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Marijuana laws and international crime policies

By Beckett Mufson, Columnist

Dozens of medical organizations, from the American Nurses Association to the New England Journal of Medicine, have endorsed the use of marijuana for medical purposes and decriminalization of the drug for personal use. Drug cartels make over 2 billion dollars a year from growing and smuggling marijuana for U.S. markets. There are multiple organizations devoted to the purpose of affecting changes in marijuana laws all over the world.           

This is an international movement, and marijuana represents only about 20 percent of the profits drug cartels make from U.S. markets. Heroin, cocaine, and other hard drugs sold to an utterly addicted American market provide the other 80 percent of the profits that cartels use to wage their drug wars in Latin America. Murder rates in Central America and the Caribbean are the highest in the world due to the prevalence of drug production and smuggling in the area.  President Otto Perez Molina came into office in Guatemala at the height of its "dirty war" against the drug cartels. He campaigned promising a zero tolerance policy toward delinquency and the drug trade, about as conservative a drug policy as one could hope for.  Since his election in December of 2011, he has radically reversed his opinion, calling the war on drugs a failure and advocating limited legalization of the production and consumption of drugs. The President of Colombia also called on the U.S. to "take away the violent profit that comes with drug trafficking."         

These men head generally conservative regimes actively aligned with the United States, but they advocate the even more extreme legalization than the "hippie liberals" who picket and protest while covered in Bob Marley regalia.  Obviously, American drug policy isn't so fluid that a few cries for help from some Latin American nations will change them overnight.  The transition to legal drug use will come with lots of small logistical and moral issues that will inevitably crop up as our society copes with the shift in policy and the deterioration of the social and legal stigma associated with drug use.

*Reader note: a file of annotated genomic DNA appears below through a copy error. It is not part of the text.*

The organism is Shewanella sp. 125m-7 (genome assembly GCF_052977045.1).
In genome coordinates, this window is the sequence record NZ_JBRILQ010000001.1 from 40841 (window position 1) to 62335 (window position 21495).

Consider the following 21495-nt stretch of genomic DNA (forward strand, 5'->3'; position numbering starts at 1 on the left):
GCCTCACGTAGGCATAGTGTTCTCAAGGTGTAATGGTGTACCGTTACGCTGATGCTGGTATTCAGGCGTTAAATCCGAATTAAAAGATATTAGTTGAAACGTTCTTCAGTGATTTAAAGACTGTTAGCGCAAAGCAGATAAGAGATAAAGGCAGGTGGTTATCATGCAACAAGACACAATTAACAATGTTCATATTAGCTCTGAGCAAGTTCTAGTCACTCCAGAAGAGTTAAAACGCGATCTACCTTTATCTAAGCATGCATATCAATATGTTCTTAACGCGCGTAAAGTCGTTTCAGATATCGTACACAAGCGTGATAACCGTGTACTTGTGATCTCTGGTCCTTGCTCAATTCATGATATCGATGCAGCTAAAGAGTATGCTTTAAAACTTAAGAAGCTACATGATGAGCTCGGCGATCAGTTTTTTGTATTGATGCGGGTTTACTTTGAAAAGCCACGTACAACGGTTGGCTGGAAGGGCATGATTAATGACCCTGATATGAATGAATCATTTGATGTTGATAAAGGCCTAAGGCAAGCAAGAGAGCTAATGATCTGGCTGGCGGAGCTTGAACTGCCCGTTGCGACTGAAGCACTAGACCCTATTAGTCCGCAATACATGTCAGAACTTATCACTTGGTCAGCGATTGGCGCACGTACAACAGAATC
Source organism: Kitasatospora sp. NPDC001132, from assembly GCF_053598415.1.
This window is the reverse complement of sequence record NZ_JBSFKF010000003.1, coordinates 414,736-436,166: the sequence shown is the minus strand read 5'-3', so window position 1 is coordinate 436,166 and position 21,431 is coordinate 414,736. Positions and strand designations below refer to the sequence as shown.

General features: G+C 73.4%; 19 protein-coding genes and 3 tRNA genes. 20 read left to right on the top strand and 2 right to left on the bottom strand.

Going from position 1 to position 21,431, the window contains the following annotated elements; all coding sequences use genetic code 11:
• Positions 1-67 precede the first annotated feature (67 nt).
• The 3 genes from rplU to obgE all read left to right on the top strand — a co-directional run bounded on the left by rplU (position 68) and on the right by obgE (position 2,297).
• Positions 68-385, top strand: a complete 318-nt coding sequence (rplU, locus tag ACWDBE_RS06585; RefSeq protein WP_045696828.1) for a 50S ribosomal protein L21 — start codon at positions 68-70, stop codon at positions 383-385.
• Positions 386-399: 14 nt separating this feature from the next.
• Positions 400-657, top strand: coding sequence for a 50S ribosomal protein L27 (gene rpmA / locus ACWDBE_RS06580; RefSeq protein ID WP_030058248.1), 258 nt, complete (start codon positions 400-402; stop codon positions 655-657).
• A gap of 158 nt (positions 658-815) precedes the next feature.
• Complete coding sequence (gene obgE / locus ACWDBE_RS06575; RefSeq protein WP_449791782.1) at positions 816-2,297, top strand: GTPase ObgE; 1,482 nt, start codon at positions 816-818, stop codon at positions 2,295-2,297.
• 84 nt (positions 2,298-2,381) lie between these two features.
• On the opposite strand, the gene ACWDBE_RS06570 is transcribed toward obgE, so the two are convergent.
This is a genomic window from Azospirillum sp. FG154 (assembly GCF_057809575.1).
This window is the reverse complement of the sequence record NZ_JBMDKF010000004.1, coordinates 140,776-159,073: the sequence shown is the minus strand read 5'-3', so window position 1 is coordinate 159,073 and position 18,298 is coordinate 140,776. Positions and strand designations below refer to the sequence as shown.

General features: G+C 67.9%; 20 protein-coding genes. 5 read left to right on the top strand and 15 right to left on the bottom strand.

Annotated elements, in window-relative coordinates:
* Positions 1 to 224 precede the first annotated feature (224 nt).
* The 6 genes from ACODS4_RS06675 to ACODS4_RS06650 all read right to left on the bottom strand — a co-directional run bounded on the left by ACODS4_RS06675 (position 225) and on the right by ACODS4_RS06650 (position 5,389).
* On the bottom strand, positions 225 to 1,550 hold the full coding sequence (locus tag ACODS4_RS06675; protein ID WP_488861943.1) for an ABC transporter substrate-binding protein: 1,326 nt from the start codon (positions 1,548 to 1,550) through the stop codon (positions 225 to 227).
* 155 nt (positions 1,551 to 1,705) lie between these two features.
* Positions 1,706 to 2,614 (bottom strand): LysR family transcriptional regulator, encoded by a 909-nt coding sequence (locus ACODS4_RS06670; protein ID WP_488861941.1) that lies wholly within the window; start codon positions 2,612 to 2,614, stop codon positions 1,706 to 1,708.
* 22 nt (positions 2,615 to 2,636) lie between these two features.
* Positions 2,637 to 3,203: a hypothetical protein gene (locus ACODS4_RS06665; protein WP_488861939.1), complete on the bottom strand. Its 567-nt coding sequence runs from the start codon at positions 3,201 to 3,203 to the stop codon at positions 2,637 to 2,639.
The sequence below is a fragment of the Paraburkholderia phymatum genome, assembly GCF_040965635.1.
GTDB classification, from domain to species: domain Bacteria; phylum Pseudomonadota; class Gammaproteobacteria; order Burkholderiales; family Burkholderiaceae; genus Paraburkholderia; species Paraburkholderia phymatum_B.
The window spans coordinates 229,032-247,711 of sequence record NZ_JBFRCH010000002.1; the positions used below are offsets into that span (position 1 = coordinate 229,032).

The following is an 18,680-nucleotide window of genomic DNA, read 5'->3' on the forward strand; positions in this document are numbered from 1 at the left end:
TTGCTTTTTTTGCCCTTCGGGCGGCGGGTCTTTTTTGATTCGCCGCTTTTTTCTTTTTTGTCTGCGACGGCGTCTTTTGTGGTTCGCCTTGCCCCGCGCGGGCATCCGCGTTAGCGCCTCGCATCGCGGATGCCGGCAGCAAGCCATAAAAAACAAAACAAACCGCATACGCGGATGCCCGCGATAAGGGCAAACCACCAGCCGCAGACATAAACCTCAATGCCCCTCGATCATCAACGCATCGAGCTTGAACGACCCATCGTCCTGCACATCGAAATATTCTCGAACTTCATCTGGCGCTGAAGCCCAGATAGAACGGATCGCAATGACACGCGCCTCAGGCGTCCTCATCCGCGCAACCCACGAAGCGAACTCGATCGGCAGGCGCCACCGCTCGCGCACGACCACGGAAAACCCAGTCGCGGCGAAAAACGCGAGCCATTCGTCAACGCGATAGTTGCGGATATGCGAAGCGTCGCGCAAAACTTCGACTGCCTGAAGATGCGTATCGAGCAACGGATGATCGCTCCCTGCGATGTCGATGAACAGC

This will absolutely be difficult. Parents are going to have to teach their children about the dangers of marijuana and cocaine alongside responsible alcohol use.  Some people will get hurt.  Some will abuse the drugs. But society will adapt to this change, and the result will be the crippling of the drug cartels' most potent markets and the end of the failed war on drugs.                              

In Mexico alone, over 50,000 people have been killed due to drug-related gang activity.  All the evidence points to the fact that we are losing the war on drugs, and now is a time when we can still choose to adapt and change to preserve our integrity, rather than crumble at the hands of the ever more powerful gangs and cartels.                    

At the Summit of the Americas last Saturday, the President of Colombia called on the U.S. to retool its drug policy, putting pragmatism over blind attachment to misguided principles.  We, the people, need to seriously consider his plea. He is one of the most qualified to comment on the subject, and he is fighting to preserve his people. We are fighting to preserve an outdated outlook on the world around us.  It didn't work with Prohibition in the '30s, and it isn't working today; the time for change is now.


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